OCT 3 — Payments have evolved along with commerce, or more accurately, where commerce has risen, payments have adapted with new products, new entrants, and new rules of the game.
If the first decade of this millennium is defined by the rise of the Internet, e-commerce, and electronic payments, what will the next 10 years look like? While it took a full decade for e-commerce and e-payments to become mainstream, we are already seeing glimpses of the future in the first years of this decade.
According to a recent PayPal survey, Singaporeans spent S$1.1 billion (RM2.64 billion) on online shopping last year and this will increase to S$4.4 billion in 2015.
Today, analysts estimate that almost 40 per cent of offline retail is in fact influenced in some way by online activities like search, comparison shopping and couponing.
In addition, new markets such as digital content, social networking and group buying have emerged, which require new innovations in payments.
The mobile device is completely blurring the lines between the brick-and-mortar and e-commerce worlds, not just offline to online, but also with the point-of-sale. The store is now in every consumer’s pocket, creating the need for safe and convenient mobile payments.
We expect to see some incredible innovations that will change how payments will evolve in the next few years. Here are two exciting payment trends to watch out for.
Mobile, Mobile, Mobile
Call it the wallet in the cloud or the digital wallet, but mobile devices are poised to become a primary form of payment for millions of people in the Asia-Pacific region.
The regional m-commerce market (for physical goods) is expected to reach US$139 billion (RM436 billion) next year, based on a research by knowledge and information provider Informa.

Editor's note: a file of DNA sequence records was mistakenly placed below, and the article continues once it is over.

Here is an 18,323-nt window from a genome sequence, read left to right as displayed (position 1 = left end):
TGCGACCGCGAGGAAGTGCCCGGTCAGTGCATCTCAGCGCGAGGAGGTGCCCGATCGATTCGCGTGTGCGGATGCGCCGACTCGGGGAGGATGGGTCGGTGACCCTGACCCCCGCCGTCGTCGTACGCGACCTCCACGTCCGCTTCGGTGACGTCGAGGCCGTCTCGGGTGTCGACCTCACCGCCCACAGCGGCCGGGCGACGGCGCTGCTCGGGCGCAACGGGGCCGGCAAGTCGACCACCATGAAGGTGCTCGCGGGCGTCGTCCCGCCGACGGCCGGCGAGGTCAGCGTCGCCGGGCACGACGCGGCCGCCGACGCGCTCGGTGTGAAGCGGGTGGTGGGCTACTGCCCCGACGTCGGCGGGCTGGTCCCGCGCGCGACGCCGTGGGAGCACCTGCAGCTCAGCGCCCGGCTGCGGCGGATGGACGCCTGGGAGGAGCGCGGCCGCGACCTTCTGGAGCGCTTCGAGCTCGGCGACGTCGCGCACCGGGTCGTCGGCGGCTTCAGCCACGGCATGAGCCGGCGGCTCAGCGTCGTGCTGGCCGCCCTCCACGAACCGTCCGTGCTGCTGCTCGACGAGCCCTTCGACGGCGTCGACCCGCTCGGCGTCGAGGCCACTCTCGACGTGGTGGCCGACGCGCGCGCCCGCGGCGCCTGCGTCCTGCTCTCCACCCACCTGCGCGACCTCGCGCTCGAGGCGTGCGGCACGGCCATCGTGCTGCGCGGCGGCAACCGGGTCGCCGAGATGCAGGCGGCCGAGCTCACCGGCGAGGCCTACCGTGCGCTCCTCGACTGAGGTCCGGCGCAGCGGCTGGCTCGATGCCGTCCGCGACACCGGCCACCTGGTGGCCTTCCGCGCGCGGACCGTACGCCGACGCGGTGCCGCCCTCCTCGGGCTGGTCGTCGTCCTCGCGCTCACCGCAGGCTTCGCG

Home-grown mobile apps like the one from local online pet store SingPet.com are blurring the lines between offline and online commerce by putting a store in your pocket.
Users of the SingPet mobile app can now scan to buy — anytime, anywhere — over 5,000 pet-related products. Singaporeans only need to grab their smartphones, scan the barcode on their pet’s favourite food or toys, quickly pay with two taps on the mobile screen, and their purchases will be delivered within 48 hours. Voila, no more time-consuming journeys to the pet store.
Imagine this “store in your pocket” scenario being repeated for anything you buy in the retail store today. Clearly, mobile payments are here to stay and will see significant growth as people shop and pay on their mobile devices.
Social shopping is clearly poised for significant growth — as hundreds of millions of people connect with friends, family and colleagues on social networks; it is only natural that merchants would follow them.
When you combine the notion of social shopping with group buying you get a very powerful experience that has the potential to appeal to millions of consumers.
During the recent Great Singapore Sale (GSS), the average daily transaction volume of Singapore PayPal users buying from local merchants grew by 29 per cent during the GSS period (May 27 to July 24) compared to the pre-GSS period (January 1 to May 26).
Furthermore, daily deal sites accounted for six out of the top 10 PayPal merchants with the fastest growth during the GSS period.
Singaporeans were clearly looking forward to the great online deals during GSS, but where they were shopping online during this sales period truly shows the power and popularity of social commerce.
It may be unfathomable now but keep in mind three things: First, we went through a similar phase 10 years ago when many people dismissed e-commerce and electronic payments as a niche market.
Second, there is a new generation of consumers whose first experience with online commerce is through mobile devices and social networking. And, finally, offline and online payments will continue to merge into something that is drastically different from where we are today. What will remain constant is the centre of the commerce ecosystem: The consumer. — Today
* Elias Ghanem is managing director and general manager of Paypal Southeast Asia and India.
* This is the personal opinion of the writer or publication. The Malaysian Insider does not endorse the view unless specified.